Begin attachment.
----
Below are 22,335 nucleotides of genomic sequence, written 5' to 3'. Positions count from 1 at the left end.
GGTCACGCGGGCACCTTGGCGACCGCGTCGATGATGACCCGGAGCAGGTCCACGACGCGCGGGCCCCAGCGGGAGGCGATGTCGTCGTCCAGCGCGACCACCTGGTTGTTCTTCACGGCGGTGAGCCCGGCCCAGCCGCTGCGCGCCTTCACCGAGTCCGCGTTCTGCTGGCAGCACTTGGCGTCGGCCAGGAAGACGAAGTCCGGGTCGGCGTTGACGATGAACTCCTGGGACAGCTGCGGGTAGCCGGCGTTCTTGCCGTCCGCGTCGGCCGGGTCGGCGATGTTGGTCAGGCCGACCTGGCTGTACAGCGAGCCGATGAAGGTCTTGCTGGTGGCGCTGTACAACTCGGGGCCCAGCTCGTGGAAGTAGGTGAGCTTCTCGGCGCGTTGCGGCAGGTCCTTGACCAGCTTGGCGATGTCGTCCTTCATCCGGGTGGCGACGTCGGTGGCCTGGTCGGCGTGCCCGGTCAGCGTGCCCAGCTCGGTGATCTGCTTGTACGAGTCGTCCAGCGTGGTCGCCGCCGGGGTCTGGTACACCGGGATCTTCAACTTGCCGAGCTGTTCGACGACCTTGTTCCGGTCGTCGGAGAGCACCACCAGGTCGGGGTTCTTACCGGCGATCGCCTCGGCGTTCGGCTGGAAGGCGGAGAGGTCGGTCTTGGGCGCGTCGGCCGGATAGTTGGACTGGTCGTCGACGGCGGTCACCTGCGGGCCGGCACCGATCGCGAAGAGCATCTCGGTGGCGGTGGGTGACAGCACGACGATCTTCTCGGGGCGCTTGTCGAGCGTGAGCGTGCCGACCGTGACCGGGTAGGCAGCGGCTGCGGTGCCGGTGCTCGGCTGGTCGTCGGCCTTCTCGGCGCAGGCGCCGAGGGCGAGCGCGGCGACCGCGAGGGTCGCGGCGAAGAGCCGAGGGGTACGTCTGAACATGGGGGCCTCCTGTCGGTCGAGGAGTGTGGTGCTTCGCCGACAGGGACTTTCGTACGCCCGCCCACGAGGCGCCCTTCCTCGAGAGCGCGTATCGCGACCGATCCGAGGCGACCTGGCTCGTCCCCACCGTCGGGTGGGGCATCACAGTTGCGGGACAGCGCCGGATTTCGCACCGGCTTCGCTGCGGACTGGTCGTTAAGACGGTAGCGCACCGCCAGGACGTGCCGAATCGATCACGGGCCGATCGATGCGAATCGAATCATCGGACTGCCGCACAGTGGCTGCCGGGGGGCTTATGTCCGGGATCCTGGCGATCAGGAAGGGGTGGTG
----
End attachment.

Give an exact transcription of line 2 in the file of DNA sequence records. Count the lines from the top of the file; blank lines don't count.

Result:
GGTCACGCGGGCACCTTGGCGACCGCGTCGATGATGACCCGGAGCAGGTCCACGACGCGCGGGCCCCAGCGGGAGGCGATGTCGTCGTCCAGCGCGACCACCTGGTTGTTCTTCACGGCGGTGAGCCCGGCCCAGCCGCTGCGCGCCTTCACCGAGTCCGCGTTCTGCTGGCAGCACTTGGCGTCGGCCAGGAAGACGAAGTCCGGGTCGGCGTTGACGATGAACTCCTGGGACAGCTGCGGGTAGCCGGCGTTCTTGCCGTCCGCGTCGGCCGGGTCGGCGATGTTGGTCAGGCCGACCTGGCTGTACAGCGAGCCGATGAAGGTCTTGCTGGTGGCGCTGTACAACTCGGGGCCCAGCTCGTGGAAGTAGGTGAGCTTCTCGGCGCGTTGCGGCAGGTCCTTGACCAGCTTGGCGATGTCGTCCTTCATCCGGGTGGCGACGTCGGTGGCCTGGTCGGCGTGCCCGGTCAGCGTGCCCAGCTCGGTGATCTGCTTGTACGAGTCGTCCAGCGTGGTCGCCGCCGGGGTCTGGTACACCGGGATCTTCAACTTGCCGAGCTGTTCGACGACCTTGTTCCGGTCGTCGGAGAGCACCACCAGGTCGGGGTTCTTACCGGCGATCGCCTCGGCGTTCGGCTGGAAGGCGGAGAGGTCGGTCTTGGGCGCGTCGGCCGGATAGTTGGACTGGTCGTCGACGGCGGTCACCTGCGGGCCGGCACCGATCGCGAAGAGCATCTCGGTGGCGGTGGGTGACAGCACGACGATCTTCTCGGGGCGCTTGTCGAGCGTGAGCGTGCCGACCGTGACCGGGTAGGCAGCGGCTGCGGTGCCGGTGCTCGGCTGGTCGTCGGCCTTCTCGGCGCAGGCGCCGAGGGCGAGCGCGGCGACCGCGAGGGTCGCGGCGAAGAGCCGAGGGGTACGTCTGAACATGGGGGCCTCCTGTCGGTCGAGGAGTGTGGTGCTTCGCCGACAGGGACTTTCGTACGCCCGCCCACGAGGCGCCCTTCCTCGAGAGCGCGTATCGCGACCGATCCGAGGCGACCTGGCTCGTCCCCACCGTCGGGTGGGGCATCACAGTTGCGGGACAGCGCCGGATTTCGCACCGGCTTCGCTGCGGACTGGTCGTTAAGACGGTAGCGCACCGCCAGGACGTGCCGAATCGATCACGGGCCGATCGATGCGAATCGAATCATCGGACTGCCGCACAGTGGCTGCCGGGGGGCTTATGTCCGGGATCCTGGCGATCAGGAAGGGGTGGTG